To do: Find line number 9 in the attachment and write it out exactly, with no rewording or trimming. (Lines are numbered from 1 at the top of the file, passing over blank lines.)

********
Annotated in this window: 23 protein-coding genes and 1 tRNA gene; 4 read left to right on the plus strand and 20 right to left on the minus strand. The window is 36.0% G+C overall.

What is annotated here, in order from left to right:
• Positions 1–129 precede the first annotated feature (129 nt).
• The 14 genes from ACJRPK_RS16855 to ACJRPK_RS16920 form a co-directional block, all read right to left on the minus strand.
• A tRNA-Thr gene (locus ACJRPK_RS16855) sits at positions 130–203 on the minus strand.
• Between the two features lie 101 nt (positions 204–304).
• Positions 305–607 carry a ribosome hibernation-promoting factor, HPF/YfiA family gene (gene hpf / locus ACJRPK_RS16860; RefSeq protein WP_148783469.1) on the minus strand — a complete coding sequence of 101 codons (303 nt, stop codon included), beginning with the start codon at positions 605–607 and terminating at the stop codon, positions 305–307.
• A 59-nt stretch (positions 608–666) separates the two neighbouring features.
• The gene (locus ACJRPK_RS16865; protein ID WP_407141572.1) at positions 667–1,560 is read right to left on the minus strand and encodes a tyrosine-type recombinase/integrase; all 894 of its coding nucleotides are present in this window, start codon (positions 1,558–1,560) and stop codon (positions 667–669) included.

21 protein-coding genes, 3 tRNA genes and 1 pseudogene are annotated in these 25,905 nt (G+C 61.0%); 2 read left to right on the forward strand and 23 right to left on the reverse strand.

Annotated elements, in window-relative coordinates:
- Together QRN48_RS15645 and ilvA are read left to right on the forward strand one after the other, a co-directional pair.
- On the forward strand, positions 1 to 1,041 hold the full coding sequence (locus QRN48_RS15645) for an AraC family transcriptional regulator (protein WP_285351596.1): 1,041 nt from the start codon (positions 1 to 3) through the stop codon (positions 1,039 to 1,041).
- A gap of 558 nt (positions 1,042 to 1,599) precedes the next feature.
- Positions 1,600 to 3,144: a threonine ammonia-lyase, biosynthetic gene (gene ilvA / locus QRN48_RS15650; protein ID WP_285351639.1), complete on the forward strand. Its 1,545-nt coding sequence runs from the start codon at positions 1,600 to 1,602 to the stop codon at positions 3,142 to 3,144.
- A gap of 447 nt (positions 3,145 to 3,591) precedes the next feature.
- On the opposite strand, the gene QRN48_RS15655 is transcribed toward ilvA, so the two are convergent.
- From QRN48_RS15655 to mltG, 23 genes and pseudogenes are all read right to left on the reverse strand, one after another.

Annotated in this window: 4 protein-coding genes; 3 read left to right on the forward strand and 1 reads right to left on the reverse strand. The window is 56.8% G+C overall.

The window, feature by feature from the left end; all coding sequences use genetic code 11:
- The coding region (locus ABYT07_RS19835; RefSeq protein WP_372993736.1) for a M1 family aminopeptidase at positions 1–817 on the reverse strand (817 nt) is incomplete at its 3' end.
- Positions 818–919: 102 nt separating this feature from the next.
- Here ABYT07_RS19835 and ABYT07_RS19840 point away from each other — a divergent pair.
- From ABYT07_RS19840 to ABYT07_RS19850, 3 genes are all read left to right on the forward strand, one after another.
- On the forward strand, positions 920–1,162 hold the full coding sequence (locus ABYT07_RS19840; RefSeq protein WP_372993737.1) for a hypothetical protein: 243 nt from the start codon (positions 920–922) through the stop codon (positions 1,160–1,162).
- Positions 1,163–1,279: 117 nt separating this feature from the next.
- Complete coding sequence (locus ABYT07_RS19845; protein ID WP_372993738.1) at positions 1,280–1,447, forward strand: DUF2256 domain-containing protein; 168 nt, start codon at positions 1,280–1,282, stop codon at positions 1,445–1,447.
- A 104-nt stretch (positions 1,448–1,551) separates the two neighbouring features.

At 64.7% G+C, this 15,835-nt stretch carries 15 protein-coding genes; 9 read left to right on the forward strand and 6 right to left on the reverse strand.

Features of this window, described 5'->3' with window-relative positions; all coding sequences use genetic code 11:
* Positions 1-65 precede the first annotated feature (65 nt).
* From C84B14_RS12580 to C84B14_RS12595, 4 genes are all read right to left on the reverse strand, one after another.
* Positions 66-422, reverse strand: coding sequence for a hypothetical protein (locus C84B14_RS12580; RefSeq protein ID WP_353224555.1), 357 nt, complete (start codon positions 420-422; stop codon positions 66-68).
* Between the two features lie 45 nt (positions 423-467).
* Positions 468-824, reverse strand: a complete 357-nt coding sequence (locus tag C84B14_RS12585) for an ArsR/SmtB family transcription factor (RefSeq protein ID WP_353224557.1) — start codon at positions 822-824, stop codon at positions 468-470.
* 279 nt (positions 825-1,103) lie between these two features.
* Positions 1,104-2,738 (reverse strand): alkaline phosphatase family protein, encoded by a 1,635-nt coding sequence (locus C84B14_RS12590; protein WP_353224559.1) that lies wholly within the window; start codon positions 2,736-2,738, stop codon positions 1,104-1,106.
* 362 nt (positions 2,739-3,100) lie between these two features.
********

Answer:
• The gene (locus ACJRPK_RS16865; protein ID WP_407141572.1) at positions 667–1,560 is read right to left on the minus strand and encodes a tyrosine-type recombinase/integrase; all 894 of its coding nucleotides are present in this window, start codon (positions 1,558–1,560) and stop codon (positions 667–669) included.